Late Term

A late-term abortion often refers to an induced abortion procedure that occurs after the 20th week of gestation. However, the exact point when a pregnancy becomes late-term is not clearly defined. Some sources define an abortion after 14 weeks as “late”.

Dilation and evacuation (also sometimes called dilation and extraction) literally refers to the dilation of the cervix and surgical evacuation of the contents of the uterus. It is a method of abortion as well as a therapeutic procedure used after miscarriage to prevent infection by ensuring that the uterus is fully evacuated.

In various health care centers it may be called by different names:

D&E (Dilation and evacuation)
ERPOC (Evacuation of Retained Products of Conception)
TOP or STOP ((Surgical) Termination Of Pregnancy)

D&E normally refers to a specific second trimester procedure.
In many European countries (Switzerland, Germany, Austria and mostly France) from the 14th week of pregnancy a miscarriage is initiated medically and not with D&E!
However, some sources use the term D&E to refer more generally to any procedure that involves the processes of dilation and evacuation, which includes the first trimester procedures of manual and electric vacuum aspiration.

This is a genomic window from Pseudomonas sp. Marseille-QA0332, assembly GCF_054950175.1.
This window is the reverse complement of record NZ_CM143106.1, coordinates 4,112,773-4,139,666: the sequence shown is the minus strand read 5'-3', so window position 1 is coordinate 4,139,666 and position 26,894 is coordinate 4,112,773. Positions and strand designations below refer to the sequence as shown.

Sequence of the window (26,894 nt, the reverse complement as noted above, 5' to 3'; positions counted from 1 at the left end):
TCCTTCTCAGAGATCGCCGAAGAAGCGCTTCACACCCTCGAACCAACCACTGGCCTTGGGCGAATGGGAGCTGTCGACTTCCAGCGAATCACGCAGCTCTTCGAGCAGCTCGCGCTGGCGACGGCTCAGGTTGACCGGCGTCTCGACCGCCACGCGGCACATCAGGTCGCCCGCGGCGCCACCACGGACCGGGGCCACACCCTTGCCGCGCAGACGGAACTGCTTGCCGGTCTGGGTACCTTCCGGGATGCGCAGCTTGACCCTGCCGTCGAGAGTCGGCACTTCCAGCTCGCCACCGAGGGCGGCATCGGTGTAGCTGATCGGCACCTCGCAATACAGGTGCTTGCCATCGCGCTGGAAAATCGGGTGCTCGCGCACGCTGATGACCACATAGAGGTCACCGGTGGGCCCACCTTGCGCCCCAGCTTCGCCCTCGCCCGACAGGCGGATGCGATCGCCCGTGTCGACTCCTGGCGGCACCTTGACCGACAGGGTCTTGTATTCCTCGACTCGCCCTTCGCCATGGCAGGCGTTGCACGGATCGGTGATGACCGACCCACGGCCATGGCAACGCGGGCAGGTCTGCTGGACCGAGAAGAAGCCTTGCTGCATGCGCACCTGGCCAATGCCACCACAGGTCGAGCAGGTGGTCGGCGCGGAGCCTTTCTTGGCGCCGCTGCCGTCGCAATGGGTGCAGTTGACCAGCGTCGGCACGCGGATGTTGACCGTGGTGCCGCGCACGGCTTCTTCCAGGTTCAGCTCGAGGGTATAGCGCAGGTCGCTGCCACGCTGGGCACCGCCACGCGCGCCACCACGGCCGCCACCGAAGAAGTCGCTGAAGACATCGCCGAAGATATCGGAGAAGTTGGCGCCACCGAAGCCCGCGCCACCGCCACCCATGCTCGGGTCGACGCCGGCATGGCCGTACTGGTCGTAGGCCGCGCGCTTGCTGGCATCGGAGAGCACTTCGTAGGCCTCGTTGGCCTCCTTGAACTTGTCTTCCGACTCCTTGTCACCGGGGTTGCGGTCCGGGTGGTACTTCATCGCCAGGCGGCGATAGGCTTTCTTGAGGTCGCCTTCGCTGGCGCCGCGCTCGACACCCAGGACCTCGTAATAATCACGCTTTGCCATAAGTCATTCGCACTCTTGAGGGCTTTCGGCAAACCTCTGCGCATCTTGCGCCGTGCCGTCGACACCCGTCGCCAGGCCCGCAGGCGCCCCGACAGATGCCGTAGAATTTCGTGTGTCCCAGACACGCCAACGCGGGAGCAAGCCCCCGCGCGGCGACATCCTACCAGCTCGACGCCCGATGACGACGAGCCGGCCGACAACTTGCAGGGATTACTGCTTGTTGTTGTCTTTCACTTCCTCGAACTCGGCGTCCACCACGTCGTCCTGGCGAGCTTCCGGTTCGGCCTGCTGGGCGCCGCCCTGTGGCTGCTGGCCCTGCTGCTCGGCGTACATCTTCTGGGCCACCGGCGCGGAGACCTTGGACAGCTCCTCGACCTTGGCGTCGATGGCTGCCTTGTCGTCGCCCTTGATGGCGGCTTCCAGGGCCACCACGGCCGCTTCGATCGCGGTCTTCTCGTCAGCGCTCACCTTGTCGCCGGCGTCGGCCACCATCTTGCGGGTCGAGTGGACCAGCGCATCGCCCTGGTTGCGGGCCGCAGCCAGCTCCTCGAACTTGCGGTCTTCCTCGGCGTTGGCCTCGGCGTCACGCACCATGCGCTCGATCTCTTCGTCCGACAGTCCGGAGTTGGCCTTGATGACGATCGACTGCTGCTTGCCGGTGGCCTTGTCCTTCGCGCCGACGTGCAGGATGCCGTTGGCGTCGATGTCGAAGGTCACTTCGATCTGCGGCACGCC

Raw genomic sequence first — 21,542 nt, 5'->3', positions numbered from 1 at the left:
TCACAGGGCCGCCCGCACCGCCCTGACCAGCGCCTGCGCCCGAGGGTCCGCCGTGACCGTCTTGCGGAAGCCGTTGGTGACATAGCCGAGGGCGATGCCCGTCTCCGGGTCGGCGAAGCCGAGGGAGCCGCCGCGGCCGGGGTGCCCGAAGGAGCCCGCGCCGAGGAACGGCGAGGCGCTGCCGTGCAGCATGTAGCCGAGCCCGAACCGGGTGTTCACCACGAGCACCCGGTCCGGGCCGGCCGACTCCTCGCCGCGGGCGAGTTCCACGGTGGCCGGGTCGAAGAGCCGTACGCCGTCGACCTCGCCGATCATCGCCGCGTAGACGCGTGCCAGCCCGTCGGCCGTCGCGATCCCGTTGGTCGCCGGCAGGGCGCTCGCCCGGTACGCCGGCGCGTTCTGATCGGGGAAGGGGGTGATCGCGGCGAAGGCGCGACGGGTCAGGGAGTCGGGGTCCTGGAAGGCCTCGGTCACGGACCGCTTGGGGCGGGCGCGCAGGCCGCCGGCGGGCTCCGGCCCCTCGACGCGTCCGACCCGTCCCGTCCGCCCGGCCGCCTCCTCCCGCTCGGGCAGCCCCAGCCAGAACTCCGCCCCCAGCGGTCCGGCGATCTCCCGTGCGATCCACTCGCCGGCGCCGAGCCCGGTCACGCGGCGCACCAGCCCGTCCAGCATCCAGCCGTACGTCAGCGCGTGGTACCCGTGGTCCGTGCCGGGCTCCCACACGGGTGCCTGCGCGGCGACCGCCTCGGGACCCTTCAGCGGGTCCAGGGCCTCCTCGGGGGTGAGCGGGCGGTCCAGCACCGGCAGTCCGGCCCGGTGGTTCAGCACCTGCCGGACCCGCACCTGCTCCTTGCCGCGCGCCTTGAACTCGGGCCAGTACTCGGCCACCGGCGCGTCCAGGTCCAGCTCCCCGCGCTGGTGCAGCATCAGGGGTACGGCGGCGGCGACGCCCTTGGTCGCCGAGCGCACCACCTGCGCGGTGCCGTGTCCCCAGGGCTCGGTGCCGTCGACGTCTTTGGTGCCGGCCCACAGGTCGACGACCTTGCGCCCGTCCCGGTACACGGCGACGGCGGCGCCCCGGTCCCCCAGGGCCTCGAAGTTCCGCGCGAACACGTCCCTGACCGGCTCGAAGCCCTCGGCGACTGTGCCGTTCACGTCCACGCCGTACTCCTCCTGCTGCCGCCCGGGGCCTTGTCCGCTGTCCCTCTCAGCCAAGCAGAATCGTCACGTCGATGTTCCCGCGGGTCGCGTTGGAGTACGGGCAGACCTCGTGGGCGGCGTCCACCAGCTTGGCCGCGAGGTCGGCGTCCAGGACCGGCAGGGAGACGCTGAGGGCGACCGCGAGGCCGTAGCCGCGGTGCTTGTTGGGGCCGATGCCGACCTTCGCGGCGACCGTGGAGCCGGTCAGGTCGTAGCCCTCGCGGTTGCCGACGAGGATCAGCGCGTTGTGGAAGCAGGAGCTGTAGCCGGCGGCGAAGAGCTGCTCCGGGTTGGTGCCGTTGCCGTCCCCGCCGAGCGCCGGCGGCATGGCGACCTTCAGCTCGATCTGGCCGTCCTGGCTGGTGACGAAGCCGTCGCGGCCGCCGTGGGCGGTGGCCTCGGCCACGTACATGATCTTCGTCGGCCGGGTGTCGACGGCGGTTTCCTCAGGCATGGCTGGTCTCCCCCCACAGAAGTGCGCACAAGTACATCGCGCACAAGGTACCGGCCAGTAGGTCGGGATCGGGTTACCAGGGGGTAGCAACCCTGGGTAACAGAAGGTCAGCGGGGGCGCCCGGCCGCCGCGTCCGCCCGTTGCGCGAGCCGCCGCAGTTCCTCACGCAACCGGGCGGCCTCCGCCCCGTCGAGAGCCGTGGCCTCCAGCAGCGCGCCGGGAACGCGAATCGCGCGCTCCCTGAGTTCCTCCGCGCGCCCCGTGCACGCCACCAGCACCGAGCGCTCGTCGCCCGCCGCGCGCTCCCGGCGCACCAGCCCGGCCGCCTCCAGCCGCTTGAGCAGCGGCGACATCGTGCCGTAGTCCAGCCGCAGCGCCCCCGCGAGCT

The first step in a D&E is to dilate the cervix. This is often begun about a day before the surgical procedure, and often involves the insertion of multiple laminaria sticks into the cervix. Enlarging the opening of the cervix enables surgical instruments such as a curette or forceps to be inserted into the uterus.

The second step is to remove the fetus. Either a local anesthetic or general anesthesia is given to the woman. A cannula is passed into the uterus. The cannula is attached by tubing to a bottle and a pump that provides a vacuum to remove tissue from the uterus. Forceps are inserted into the uterus through the vagina and used to extract any remaining tissue. This is more likely in pregnancies of 16 weeks or more. A curette is used to scrape the lining of the uterus and remove tissue in the uterus. Lastly, the vacuum is used to ensure no fetal tissue remains in the uterus (such tissue can cause serious infections in the woman). The pieces are also examined to ensure that the entire fetus was removed.

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